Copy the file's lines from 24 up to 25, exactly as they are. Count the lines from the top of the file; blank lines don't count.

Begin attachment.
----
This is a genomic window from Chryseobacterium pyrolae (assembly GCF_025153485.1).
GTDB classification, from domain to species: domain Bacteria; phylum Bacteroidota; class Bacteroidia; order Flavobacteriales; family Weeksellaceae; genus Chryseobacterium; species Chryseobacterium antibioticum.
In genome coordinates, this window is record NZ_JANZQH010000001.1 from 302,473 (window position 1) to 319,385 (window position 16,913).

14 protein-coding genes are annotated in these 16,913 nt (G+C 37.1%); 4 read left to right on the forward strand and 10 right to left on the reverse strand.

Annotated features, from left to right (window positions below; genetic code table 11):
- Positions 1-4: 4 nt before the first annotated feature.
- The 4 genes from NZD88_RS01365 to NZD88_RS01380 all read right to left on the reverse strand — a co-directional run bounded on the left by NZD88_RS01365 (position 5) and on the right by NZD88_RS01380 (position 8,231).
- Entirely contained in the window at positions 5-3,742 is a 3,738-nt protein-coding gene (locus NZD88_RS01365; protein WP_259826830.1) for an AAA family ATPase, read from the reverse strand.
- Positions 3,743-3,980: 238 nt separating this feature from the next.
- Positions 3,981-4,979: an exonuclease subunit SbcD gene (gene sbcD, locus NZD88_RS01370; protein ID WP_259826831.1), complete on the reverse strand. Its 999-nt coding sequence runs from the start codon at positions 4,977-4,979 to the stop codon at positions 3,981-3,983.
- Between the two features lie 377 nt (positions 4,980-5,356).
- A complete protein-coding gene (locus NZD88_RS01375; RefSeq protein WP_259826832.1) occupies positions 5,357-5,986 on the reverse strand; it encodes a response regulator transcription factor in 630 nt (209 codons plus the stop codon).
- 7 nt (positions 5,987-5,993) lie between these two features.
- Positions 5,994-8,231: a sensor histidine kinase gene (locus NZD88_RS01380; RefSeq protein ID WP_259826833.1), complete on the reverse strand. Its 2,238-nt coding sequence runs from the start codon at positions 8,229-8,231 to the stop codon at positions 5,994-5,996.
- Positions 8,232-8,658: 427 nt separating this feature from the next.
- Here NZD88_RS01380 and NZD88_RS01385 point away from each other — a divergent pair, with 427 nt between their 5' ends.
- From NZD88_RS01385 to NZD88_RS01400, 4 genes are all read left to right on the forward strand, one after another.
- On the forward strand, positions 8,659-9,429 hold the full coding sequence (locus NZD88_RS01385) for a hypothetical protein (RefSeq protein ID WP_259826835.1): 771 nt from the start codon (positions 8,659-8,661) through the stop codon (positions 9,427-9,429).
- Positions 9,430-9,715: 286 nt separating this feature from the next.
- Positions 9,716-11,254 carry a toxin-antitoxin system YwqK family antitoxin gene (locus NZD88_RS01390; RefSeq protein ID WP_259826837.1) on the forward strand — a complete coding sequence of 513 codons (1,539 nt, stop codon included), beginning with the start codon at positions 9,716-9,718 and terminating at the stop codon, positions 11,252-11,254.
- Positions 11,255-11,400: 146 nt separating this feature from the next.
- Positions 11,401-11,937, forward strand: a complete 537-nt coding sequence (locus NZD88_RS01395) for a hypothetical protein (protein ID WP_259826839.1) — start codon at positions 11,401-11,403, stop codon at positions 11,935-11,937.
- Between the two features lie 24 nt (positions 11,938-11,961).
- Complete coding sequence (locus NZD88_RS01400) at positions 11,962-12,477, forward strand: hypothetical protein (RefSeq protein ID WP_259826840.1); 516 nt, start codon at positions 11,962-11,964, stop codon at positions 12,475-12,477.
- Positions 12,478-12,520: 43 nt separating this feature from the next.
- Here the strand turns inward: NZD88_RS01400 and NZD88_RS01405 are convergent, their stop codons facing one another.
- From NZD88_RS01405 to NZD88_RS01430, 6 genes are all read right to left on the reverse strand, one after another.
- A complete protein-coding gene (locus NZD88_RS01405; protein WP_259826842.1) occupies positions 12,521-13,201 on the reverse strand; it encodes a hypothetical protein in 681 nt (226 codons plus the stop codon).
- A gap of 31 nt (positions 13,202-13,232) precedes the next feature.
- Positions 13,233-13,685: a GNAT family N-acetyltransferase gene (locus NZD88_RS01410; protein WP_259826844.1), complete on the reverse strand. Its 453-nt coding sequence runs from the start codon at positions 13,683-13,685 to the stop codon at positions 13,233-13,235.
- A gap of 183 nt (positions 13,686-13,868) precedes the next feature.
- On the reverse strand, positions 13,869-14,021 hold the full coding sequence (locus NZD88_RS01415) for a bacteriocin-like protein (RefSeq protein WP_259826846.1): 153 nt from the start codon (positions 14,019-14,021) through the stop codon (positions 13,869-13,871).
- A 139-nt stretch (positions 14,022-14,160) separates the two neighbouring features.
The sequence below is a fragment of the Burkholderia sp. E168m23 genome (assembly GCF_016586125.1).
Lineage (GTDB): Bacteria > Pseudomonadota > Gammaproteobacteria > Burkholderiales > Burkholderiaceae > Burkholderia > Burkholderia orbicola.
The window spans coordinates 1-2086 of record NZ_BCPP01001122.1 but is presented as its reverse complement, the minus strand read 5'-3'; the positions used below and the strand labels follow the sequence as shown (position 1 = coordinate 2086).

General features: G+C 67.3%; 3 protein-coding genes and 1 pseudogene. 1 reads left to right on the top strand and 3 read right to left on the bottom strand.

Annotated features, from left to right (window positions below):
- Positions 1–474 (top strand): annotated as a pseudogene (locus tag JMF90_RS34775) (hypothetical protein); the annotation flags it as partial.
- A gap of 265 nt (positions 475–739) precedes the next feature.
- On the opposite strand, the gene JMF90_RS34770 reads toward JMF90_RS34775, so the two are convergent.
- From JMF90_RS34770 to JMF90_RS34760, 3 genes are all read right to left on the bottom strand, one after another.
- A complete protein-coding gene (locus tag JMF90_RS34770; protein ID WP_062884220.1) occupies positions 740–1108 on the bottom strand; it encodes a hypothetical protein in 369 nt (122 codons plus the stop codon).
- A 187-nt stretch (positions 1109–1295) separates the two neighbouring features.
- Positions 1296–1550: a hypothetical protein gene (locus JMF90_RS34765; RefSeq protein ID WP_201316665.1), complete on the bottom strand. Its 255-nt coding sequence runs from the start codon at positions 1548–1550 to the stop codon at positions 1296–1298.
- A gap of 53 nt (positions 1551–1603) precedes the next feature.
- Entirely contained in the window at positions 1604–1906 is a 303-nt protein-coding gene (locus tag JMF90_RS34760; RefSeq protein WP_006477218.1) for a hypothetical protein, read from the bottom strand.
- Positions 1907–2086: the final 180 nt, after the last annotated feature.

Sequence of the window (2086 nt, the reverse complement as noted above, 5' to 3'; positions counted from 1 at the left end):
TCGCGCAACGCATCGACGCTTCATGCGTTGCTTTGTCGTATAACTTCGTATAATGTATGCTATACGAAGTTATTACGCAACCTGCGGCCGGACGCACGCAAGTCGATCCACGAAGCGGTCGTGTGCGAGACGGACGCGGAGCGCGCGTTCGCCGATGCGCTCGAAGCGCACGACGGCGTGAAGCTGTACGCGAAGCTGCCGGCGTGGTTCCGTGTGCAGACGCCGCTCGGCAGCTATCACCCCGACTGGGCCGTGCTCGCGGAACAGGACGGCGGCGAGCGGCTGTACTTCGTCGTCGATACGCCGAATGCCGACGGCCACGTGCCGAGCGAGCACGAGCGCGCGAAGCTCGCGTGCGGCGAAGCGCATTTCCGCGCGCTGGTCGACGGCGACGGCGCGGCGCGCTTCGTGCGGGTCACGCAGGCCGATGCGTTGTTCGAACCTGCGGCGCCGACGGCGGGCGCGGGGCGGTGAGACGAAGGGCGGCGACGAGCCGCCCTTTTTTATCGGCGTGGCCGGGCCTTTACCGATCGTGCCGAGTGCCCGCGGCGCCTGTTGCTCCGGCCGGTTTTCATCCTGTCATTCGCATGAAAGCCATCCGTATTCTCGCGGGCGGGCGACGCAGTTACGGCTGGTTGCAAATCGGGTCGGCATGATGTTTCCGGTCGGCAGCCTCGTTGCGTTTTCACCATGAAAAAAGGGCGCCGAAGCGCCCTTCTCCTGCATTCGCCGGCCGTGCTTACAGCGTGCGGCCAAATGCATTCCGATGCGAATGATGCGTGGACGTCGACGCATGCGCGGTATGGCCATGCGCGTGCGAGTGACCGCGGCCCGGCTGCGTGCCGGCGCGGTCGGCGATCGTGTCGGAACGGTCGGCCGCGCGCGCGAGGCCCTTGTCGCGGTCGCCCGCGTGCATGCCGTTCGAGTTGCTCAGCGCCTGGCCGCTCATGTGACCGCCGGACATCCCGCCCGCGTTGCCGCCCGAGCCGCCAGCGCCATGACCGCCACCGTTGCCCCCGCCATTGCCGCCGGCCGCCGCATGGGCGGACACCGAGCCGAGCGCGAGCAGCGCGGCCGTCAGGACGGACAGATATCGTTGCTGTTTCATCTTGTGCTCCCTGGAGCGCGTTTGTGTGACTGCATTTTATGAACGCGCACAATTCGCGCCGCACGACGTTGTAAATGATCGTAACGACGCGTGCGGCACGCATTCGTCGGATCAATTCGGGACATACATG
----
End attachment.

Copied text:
- Complete coding sequence (locus NZD88_RS01400) at positions 11,962-12,477, forward strand: hypothetical protein (RefSeq protein ID WP_259826840.1); 516 nt, start codon at positions 11,962-11,964, stop codon at positions 12,475-12,477.
- Positions 12,478-12,520: 43 nt separating this feature from the next.